Jacques Tati at 100

Film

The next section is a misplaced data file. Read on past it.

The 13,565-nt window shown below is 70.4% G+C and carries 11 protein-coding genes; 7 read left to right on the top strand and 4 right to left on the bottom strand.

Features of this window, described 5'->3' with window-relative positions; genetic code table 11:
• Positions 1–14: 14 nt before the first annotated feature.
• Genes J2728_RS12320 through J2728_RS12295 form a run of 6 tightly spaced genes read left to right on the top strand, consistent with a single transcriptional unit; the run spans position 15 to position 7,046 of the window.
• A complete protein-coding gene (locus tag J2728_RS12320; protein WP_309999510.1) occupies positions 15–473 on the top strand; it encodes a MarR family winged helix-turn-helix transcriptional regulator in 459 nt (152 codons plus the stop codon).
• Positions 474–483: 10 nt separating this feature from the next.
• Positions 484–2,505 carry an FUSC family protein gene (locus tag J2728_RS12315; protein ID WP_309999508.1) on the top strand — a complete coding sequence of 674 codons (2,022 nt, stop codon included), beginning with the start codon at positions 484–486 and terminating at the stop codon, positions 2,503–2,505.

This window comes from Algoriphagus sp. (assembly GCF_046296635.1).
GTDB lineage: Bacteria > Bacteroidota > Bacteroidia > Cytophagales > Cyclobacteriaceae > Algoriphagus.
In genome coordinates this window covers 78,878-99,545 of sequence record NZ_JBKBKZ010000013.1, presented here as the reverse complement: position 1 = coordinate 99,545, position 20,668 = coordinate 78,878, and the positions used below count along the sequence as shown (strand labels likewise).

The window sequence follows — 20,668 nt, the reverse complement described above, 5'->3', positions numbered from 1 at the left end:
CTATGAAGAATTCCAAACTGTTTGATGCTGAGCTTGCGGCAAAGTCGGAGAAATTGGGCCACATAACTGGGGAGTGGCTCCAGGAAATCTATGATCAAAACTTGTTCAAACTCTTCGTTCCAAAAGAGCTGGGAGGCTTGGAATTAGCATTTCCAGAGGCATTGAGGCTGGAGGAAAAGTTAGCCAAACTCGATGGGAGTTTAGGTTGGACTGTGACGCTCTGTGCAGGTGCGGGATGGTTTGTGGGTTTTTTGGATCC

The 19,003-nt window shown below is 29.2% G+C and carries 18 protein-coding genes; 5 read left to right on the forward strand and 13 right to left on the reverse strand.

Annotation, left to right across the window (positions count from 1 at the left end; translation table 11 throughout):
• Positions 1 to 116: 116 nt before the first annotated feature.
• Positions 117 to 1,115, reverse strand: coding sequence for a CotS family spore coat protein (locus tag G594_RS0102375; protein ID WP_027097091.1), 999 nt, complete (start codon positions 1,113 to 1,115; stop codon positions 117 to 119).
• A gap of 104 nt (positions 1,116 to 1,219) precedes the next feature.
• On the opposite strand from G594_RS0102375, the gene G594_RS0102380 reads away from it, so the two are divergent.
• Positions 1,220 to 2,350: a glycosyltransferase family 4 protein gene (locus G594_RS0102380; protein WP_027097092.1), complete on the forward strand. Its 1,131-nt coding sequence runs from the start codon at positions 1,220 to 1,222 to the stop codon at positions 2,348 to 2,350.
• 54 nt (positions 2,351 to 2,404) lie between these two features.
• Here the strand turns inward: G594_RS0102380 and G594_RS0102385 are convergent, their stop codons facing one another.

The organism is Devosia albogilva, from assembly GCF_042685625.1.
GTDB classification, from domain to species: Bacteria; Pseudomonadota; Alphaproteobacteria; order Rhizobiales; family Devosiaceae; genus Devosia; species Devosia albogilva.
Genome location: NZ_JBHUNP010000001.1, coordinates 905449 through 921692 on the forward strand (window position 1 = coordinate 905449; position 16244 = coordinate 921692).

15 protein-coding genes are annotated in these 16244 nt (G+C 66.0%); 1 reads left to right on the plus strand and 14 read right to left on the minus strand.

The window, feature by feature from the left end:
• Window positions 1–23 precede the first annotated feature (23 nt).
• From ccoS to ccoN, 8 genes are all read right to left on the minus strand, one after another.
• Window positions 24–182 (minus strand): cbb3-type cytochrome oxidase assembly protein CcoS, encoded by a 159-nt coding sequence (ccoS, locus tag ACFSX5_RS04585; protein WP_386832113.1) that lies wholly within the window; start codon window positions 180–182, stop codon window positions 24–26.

What would he have made of the iPhone, or the cell phone for that matter? He could barely tolerate regular phones—or technology of any kind—in his film career. Jacques Tati (1907–1982) basically resisted, stoically, every modern intrusion into French life and dignity. And yet those intrusive indignities prompted his reactive comedy style. This five-film retrospective (through Aug. 16) proceeds chronologically from this week’s Jour de Fête (1949), in which the post-war culprit is our American mania for speed and efficiency. Tati—not yet portraying his iconic character, Mr. Hulot—is a hapless, overly impressionable village postman who, inspired by Yankee celerity, decides to make his rounds by bike (among other innovations). The resulting crashes and pratfalls make this an excellent choice for older children, while their parents will be left to mull the existential implications of man alienated from labor. Laughing all the while, of course. Mr. Hulot’s Holiday follows next Wednesday and Thursday; see Web site for full schedule and details.

 
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